Hadleigh voyeuristic vicar Martin Thrower spared jail after filming teenager in Ipswich public toilet

The Very Revd Martin Thrower, outside St Mary's Church in Hadleigh.

The Very Revd Martin Thrower, outside St Mary's Church in Hadleigh. - Credit: Su Anderson

A “well-regarded” Suffolk clergyman who filmed men using a public toilet in an Ipswich shopping centre has been sentenced to a suspended four-month jail term.

The Very Rev Martin Thrower arrives at Norwich Crown Court. Photo> Joe Giddens/PA Wire

The Very Rev Martin Thrower arrives at Norwich Crown Court. Photo> Joe Giddens/PA Wire - Credit: PA

The Very Rev Martin Thrower, of Church Street, Hadleigh, and rector of Hadleigh, Layham and Shelley. admitted two counts of voyeurism at an earlier hearing at Norwich Crown Court.

William Carter, prosecuting, said the 56-year-old rector was caught when a 17-year-old heard a noise above him as he sat on the toilet at the Buttermarket shopping centre.

The teenager saw someone’s hand holding a mobile phone that was filming him over the cubicle partition. He grabbed the phone and Thrower was arrested.

Judge Katharine Moore told Thrower he had been “well-regarded” by those he helped, adding he had been a listening ear “in times of great sadness and some in happier times”.

She told him: “It seems to me that there has been a tendency throughout to attribute this persistent behaviour over a two-year period to a breakdown in your mental health.

“I accept without reservation that you were working very hard.

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“I accept without reservation that you felt under great strain.

“I do not accept that your actions here though were anything other than an exercise of free choice repeated again and again when you thought you could get away with it in public lavatories.”

She sentenced Thrower on each count to four months in prison, suspended for 24 months, to run concurrently.

Thrower was also ordered to complete a 60-day course to address sex offending behaviour and a further 30-day rehabilitation course.

Thrower had been arrested after the incident on August 4 last year and officers found three further videos recorded on the phone that day, including of two men who had not noticed they were being filmed.

Officers later found, on further examination of the phone, almost 600 similar images.

They also found four similar videos on a computer seized from Thrower’s home, as well as evidence that Thrower had accessed “professionally made pornography” on the theme of men using a toilet which “utterly destroyed the defence being put forward” that his actions were not sexually motivated, Mr Carter said.

At interview, Thrower said he had been taking such footage “for a couple of years since 2014” at places including supermarkets and service stations, the court heard.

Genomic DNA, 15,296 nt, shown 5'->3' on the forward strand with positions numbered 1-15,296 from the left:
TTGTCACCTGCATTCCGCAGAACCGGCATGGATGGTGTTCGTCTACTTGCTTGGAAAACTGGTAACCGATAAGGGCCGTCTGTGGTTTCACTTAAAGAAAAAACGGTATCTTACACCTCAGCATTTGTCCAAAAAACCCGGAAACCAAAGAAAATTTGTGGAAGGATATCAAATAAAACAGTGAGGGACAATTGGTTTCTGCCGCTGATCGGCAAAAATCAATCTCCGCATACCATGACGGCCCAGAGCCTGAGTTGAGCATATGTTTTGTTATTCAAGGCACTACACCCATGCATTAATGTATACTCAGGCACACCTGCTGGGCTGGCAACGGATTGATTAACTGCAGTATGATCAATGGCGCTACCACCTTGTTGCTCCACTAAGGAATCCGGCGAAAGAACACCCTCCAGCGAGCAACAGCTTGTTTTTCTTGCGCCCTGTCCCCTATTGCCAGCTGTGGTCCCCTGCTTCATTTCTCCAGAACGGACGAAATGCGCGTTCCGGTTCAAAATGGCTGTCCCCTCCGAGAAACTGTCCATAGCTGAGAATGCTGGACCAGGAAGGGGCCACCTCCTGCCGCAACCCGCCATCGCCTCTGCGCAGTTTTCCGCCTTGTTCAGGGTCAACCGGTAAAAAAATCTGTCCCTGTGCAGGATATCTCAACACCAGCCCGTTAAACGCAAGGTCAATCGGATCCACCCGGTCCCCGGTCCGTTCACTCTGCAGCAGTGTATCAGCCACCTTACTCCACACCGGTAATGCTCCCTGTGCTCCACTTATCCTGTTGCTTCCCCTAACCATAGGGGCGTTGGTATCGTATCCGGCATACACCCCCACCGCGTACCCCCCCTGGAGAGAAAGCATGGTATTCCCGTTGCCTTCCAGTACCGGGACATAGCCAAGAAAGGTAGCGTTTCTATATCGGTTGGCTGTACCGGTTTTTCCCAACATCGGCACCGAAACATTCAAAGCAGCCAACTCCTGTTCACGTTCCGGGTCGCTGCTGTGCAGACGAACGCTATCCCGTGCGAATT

Mr Carter said Thrower claimed he had a stomach ache and was in the cubicle for an hour playing solitaire when “he said he had this weird kind of desire to see who was in the toilet next to (him)”.

Thrower has been suspended from all roles by the Diocese of St Edmundsbury in Ipswich.

Thrower had denied the charges but changed his pleas on the first day of his trial after his 17-year-old victim gave evidence.

Stephen Nelson, mitigating, said Thrower was of previous good character, was “deeply remorseful” and added that the public gallery was full of people supporting him.

He said Thrower was under pressure at work and “his health had suffered to the point where he felt he needed isolation and, for want of a better word, some form of experimentation”

The Venerable Dr David Jenkins, Archdeacon of Sudbury, said: “Martin Thrower was sentenced for voyeurism and I would repeat our unreserved apology to those affected by his actions.

“The impact on those affected can be devastating and I commend their courage in reporting this to Suffolk police.”

He said Thrower remains suspended, and now he has been sentenced his “future as a clergyman will be decided”.

Canon John Parr, the interim parish priest for the Benefice of Hadleigh, said: “Most people find it difficult to simply forgive, as if forgiveness means feeling that we haven’t been hurt.

“Forgiveness is more like a journey than an event. It takes time.

“At the moment we don’t know what forgiveness will look like.

“But we trust that by the grace of God, we’ll get there.”

Claire Woods, administrator of the Hadleigh Benefice, said: “There has been disappointment, sadness and anger locally, but we can now move forward as a parish.”

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